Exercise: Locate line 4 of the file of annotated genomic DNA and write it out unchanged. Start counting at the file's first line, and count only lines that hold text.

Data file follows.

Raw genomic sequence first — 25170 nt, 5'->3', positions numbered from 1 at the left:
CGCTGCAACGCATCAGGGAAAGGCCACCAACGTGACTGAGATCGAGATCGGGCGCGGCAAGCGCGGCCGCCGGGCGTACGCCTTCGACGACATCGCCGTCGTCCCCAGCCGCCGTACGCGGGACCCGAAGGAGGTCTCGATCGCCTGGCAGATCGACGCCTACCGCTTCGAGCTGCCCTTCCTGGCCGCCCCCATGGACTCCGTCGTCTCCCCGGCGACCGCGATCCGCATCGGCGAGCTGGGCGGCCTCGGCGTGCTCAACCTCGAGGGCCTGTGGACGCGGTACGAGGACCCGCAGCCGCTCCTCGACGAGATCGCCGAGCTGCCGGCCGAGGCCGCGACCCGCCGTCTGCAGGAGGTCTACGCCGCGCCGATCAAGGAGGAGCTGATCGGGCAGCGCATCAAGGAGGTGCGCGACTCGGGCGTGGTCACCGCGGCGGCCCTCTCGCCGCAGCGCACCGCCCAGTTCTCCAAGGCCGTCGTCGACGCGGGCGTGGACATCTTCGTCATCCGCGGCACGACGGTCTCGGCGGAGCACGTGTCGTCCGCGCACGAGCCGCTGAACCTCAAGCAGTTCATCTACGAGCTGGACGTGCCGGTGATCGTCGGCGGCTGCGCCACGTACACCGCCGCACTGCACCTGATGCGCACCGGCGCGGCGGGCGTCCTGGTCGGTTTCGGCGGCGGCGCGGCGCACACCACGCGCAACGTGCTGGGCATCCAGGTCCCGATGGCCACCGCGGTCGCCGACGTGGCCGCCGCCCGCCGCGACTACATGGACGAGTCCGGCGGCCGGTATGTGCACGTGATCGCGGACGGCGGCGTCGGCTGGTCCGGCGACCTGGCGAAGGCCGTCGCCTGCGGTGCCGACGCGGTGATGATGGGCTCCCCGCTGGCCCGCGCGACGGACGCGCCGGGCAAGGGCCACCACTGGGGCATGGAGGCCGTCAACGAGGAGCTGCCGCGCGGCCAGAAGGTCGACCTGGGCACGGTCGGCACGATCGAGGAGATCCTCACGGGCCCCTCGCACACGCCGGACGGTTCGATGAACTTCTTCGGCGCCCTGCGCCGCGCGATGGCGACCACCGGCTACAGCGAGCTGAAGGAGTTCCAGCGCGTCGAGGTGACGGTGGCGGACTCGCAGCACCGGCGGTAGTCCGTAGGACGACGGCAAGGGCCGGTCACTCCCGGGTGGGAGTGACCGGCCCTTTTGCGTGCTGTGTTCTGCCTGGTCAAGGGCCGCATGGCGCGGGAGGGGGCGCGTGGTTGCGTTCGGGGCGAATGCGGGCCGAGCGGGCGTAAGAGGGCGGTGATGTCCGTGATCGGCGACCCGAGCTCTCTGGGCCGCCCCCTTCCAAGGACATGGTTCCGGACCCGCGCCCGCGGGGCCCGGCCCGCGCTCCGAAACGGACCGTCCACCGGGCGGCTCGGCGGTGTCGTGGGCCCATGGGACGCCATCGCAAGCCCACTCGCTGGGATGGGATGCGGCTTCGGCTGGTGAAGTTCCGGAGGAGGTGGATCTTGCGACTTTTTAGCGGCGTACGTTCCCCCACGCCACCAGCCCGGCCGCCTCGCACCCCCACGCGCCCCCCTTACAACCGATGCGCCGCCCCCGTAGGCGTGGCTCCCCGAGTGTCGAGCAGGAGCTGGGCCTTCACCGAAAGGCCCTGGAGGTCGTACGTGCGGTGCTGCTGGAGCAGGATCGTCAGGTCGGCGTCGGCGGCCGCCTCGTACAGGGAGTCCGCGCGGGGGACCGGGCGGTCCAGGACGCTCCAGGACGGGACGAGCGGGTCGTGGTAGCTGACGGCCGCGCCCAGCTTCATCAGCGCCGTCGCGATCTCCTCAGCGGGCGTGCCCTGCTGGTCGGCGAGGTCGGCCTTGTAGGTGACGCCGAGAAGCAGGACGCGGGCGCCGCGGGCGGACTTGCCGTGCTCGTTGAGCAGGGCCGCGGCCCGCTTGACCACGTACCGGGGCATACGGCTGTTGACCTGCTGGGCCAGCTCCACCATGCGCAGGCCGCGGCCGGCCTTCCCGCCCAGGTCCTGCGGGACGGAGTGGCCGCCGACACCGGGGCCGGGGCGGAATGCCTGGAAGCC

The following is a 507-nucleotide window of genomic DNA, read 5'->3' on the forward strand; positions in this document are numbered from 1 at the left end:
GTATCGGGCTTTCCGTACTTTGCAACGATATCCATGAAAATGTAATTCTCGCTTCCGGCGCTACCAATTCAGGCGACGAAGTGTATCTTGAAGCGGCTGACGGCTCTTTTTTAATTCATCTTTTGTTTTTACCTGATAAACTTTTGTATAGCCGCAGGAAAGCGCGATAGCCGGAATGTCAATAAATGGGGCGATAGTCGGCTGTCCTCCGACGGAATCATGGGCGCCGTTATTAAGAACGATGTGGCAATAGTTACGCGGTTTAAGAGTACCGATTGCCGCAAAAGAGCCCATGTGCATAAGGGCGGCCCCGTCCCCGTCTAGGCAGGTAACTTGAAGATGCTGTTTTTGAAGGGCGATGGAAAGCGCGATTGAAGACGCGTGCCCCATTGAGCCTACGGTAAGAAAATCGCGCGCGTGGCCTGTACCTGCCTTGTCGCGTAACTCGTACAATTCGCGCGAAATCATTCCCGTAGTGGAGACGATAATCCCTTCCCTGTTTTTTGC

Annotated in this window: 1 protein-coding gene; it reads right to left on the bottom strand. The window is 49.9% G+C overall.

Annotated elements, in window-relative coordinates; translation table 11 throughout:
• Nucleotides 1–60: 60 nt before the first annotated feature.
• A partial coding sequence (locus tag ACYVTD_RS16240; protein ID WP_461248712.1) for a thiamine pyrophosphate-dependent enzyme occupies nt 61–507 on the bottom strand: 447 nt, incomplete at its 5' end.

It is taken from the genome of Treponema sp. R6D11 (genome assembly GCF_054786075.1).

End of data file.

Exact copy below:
GTATCGGGCTTTCCGTACTTTGCAACGATATCCATGAAAATGTAATTCTCGCTTCCGGCGCTACCAATTCAGGCGACGAAGTGTATCTTGAAGCGGCTGACGGCTCTTTTTTAATTCATCTTTTGTTTTTACCTGATAAACTTTTGTATAGCCGCAGGAAAGCGCGATAGCCGGAATGTCAATAAATGGGGCGATAGTCGGCTGTCCTCCGACGGAATCATGGGCGCCGTTATTAAGAACGATGTGGCAATAGTTACGCGGTTTAAGAGTACCGATTGCCGCAAAAGAGCCCATGTGCATAAGGGCGGCCCCGTCCCCGTCTAGGCAGGTAACTTGAAGATGCTGTTTTTGAAGGGCGATGGAAAGCGCGATTGAAGACGCGTGCCCCATTGAGCCTACGGTAAGAAAATCGCGCGCGTGGCCTGTACCTGCCTTGTCGCGTAACTCGTACAATTCGCGCGAAATCATTCCCGTAGTGGAGACGATAATCCCTTCCCTGTTTTTTGC